Thanks for that post Scott. Very informative. I have talked so much shit about CF. I have 3 legit problems with it;
1. the overhead KB swing
2. the kipping pull-up;
3. high rep OLY lifts
All three which have the common denominator of poor form. Most of the shit I’ve talked about it however, has been in response to the elitism.
I realized a while ago that it’s here to stay. And, rather than shit talk their elitist attitude, I should learn what I can from the CF business model. Because, it isnt fitness that drives that juggernaut, it’s community.
ScottPosted at 09:07h, 17 November
Interesting response Matt.
Yeah, the community part of CrossFit is a big part of the success, for sure.
It’s a whole different way to train, but I think people should really understand the ‘methods behind the madness.’
And, if they do that and it’s a fit for them, they hey, more power to them.
Like I said, we all make our own choices. We just have to be smart about it.
Thanks for the comment. Scott
Govani WeberPosted at 07:07h, 16 November
Scott, great article. I respect your comment about not bashing cross fit. So many times in the strength community I read about people bashing cross fit. Ive trained with Kettle Bells for the last 4 years with one of the best instructors on the east coast, so I love KBS. Ive dabbled with OLY lifts, need way more wrist flexibility. Ive been to cross fit type gyms and done really well with the workouts. Cross fit is basically a form of circuit training. The only real issue I have is complex movements for speed and instructors who really don’t know how to instruct the moves properly. For instance, the TGU was not meant to be fast, can you speed it up a little with good form, sure, but you need to have good form first ! The TGU can be programmed into a workout, It just has to be programmed right ! I don’t like the Americana swing , Its not healthy for the shoulder girdle as well as the back/spine and a Hard style swing is just safer and a lot better, allowing one to use a lot more weight. The kipping pull up, nothing wrong with that if you can do a couple strict ones first, again learn form then move on. Ive found that I love the commradery of crossfit, I like the variety and yes, its great for body composition. Form and programming are my only issues. That being said, I still program strength only workouts too, and yes a few bodybuilding workouts as well !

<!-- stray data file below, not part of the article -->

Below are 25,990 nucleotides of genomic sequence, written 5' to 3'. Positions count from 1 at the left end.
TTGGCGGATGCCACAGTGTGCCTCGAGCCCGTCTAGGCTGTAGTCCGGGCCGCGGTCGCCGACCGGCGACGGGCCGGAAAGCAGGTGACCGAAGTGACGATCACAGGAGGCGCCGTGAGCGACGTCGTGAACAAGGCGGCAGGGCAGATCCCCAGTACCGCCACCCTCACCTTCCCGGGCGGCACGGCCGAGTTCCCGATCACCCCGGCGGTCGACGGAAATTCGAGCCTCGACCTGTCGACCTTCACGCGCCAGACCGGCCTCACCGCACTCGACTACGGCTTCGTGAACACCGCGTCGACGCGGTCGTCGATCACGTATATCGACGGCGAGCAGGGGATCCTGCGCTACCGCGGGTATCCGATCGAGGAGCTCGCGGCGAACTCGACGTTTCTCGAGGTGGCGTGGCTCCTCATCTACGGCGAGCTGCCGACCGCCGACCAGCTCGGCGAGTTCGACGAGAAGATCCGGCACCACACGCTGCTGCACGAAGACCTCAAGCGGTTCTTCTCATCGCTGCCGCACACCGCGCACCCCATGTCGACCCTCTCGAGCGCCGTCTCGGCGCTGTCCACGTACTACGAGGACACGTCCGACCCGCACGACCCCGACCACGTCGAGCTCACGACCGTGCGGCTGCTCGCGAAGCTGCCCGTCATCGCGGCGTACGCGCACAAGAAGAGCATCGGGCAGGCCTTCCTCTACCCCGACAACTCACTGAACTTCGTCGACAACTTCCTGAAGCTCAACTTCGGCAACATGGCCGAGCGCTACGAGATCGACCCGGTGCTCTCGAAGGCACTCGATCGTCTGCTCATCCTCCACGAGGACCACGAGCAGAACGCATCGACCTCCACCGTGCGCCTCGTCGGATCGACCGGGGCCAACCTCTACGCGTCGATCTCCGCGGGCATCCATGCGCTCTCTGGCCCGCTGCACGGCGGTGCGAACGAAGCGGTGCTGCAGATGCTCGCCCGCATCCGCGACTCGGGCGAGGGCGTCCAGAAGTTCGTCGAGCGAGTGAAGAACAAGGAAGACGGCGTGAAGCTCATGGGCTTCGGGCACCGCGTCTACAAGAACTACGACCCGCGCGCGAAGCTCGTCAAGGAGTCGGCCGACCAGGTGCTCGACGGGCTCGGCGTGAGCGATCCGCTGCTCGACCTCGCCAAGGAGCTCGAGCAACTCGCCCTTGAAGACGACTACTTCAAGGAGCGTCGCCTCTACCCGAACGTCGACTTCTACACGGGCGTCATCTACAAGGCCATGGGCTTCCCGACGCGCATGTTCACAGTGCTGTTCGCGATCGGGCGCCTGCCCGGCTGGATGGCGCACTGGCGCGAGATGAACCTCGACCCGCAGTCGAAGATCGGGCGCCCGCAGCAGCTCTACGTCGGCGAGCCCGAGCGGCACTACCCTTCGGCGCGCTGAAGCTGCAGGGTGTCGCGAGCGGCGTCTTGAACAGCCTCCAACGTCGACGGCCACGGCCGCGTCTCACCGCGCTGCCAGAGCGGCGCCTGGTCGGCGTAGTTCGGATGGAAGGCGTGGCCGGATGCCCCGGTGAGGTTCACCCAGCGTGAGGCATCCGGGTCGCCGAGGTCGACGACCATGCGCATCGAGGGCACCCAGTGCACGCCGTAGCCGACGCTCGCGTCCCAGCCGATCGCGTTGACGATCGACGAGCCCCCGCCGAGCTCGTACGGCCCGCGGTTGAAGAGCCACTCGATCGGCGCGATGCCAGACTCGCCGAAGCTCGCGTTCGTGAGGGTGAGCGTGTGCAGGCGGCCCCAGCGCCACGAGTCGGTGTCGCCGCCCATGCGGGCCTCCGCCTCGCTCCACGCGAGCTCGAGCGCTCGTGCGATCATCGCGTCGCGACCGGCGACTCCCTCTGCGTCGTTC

ScottPosted at 09:14h, 17 November
Thanks for the comments and good points.
Seems like you already understand the pros and cons, so that’s great.
It’s a different system of training and there are things that don’t make sense to me about it, but we all make our own decisions.
Technique is one of the most important things in my own training, if not THE most important, so that’s a big reason it’s simply not
a fit for me (and many other reasons).